Finding medical professionals willing to advise Ohio on the best way to put condemned inmates to death is proving difficult because of ethical and professional rules, the state's top attorney said.

The rules — which generally prohibit doctors, nurses and others from involvement in capital punishment — are deterring those professionals from speaking publicly or privately about alternatives to the state's lethal injection process, Attorney General Richard Cordray said.

"A small number of promising leads have emerged, but identifying qualified medical personnel willing and able to provide advice to the State regarding lethal injection options continues to be challenging and time-consuming," Cordray said in the Friday filing in U.S. District Court.

Executions are on hold in the Midwestern state while it develops new injection policies following a Sept. 15 execution that was stopped because the inmate had no usable veins.

The state has reached out to judges, police and lawmakers for help trying to find medical professionals willing to talk to the state, according to the filing written on Cordray's behalf by Charles Wille, head of Cordray's death penalty unit.

Cordray also said five lawmakers he didn't identify have agreed to try to find medical staff to help.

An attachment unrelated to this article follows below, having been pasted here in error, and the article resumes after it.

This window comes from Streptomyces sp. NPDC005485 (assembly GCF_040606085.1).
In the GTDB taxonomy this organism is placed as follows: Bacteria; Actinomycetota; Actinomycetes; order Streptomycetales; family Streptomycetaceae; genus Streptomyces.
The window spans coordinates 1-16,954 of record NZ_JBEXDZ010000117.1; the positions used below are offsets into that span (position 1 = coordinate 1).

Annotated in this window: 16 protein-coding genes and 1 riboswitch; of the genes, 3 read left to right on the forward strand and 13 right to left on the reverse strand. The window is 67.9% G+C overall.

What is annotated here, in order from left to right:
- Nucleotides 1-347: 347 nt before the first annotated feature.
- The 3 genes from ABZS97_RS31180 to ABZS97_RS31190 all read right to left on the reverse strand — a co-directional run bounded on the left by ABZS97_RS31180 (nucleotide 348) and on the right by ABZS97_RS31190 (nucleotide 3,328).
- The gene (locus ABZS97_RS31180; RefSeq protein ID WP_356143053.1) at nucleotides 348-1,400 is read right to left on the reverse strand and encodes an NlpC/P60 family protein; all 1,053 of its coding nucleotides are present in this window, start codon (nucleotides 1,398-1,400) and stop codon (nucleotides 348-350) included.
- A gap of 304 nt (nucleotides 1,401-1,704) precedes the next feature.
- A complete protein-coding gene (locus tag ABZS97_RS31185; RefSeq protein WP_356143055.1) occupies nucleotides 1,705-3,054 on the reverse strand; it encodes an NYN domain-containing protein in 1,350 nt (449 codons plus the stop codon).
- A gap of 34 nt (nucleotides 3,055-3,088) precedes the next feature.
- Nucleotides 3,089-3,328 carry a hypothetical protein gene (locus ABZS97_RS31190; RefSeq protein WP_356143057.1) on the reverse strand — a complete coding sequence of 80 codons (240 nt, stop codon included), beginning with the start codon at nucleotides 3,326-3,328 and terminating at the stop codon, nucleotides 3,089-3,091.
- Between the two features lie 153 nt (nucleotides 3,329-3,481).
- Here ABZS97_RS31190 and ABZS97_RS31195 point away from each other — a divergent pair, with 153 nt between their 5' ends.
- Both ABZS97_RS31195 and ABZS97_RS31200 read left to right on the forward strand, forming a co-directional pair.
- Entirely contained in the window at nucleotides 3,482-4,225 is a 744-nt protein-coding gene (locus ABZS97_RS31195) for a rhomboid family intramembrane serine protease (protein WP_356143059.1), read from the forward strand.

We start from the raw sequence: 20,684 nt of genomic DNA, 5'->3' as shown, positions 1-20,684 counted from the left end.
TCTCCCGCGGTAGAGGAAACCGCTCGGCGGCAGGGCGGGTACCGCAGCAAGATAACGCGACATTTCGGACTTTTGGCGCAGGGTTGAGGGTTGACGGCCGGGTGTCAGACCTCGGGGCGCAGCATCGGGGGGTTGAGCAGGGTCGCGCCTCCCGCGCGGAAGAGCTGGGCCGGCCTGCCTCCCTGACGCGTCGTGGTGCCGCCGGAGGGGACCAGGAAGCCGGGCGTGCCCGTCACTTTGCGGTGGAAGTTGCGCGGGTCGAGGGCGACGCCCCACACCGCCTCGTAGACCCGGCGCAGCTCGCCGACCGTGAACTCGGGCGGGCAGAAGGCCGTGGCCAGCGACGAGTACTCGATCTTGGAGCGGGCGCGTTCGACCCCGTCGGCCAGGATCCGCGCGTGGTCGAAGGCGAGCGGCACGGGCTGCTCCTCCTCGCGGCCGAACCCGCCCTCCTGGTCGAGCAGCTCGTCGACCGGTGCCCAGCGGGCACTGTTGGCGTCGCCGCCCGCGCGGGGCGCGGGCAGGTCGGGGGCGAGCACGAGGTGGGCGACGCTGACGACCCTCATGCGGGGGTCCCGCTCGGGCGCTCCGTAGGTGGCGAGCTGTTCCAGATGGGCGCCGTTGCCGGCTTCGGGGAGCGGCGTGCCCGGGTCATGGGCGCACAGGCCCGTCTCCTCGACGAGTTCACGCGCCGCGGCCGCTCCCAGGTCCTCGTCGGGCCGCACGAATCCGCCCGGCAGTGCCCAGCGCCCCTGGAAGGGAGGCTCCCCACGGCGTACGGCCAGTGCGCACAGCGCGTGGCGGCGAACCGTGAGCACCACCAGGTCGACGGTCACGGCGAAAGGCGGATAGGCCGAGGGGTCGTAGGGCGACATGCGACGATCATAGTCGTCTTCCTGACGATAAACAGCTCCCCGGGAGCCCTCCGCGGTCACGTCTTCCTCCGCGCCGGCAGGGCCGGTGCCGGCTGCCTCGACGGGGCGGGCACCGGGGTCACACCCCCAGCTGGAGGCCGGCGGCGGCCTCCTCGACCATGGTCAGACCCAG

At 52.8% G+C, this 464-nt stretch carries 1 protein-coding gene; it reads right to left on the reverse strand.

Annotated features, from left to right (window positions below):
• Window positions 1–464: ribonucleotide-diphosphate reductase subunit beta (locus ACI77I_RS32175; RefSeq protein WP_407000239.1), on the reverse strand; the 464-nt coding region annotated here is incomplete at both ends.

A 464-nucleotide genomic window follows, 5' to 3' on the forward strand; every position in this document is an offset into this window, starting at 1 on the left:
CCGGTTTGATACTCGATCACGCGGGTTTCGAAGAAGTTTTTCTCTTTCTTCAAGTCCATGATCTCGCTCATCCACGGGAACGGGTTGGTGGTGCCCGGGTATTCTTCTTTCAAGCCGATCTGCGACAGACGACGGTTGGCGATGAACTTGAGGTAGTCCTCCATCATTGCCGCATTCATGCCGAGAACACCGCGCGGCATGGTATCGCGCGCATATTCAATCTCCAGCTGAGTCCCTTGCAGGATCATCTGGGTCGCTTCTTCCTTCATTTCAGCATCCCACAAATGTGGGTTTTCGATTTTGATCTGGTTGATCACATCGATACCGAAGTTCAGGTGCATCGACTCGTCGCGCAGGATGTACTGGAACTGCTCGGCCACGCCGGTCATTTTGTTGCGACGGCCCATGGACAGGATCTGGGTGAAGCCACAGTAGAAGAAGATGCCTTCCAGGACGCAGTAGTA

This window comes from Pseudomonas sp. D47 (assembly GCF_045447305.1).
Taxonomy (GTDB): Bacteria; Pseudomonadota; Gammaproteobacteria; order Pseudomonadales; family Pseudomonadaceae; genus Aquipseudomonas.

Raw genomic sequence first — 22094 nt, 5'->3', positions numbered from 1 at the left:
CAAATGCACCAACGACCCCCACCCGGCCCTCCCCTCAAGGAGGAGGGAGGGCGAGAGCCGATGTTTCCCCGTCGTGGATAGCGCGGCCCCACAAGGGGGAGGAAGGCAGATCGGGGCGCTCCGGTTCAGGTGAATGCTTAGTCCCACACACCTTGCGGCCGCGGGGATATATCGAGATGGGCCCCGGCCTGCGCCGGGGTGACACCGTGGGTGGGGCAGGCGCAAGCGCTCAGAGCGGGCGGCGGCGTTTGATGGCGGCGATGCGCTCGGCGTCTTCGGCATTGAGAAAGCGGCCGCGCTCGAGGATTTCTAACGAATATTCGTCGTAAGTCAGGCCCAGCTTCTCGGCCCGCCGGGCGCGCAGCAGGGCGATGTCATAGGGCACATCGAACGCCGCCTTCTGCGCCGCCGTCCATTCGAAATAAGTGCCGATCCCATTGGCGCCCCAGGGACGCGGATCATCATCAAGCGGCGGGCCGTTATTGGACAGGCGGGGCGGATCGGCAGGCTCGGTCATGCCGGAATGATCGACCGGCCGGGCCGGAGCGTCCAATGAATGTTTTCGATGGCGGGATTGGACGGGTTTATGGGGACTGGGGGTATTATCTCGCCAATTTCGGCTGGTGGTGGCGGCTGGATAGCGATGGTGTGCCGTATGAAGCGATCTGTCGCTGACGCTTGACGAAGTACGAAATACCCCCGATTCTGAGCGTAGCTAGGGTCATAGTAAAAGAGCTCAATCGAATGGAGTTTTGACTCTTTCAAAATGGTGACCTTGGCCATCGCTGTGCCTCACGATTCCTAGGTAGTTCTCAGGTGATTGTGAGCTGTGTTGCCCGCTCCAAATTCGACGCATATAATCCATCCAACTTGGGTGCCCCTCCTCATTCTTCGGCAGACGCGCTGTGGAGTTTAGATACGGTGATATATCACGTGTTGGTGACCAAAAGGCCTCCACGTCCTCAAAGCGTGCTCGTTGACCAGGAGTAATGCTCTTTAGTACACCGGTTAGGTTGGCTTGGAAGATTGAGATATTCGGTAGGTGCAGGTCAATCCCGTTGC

The state has a two-year, $33,200 contract with just one doctor, Mark Dershwitz of Massachusetts, a lethal injection expert who frequently testifies on behalf of states in lethal injection cases.

Dershwitz, an expert witness for Ohio at a March trial challenging Ohio's injection system, is the only doctor the state is currently talking to, said Julie Walburn, a prisons department spokeswoman.

Gov. Ted Strickland stopped the execution of Romell Broom after two hours when executioners failed to find a usable vein.

U.S. District Judge Gregory Frost delayed Broom's execution pending a hearing on Broom's request that the state shouldn't be allowed to try to put him to death again.

Strickland, a Democrat, then granted five-month reprieves to inmates scheduled to die this month and next, and Frost delayed a December execution while the state revises its injection policies.

Among the changes the state is considering is injecting lethal drugs into inmates' bone marrow or muscles as an alternative to — or a backup for — the traditional intravenous execution procedure. Broom complained in an affidavit following the execution attempt that execution staff painfully hit muscle and bone at times during up to 18 attempts to reach a vein.

Broom was convicted of kidnapping, raping and killing a 14-year old girl in 1984.

Also Friday, the European Union asked Strickland to spare Broom and temporarily halt all executions in Ohio.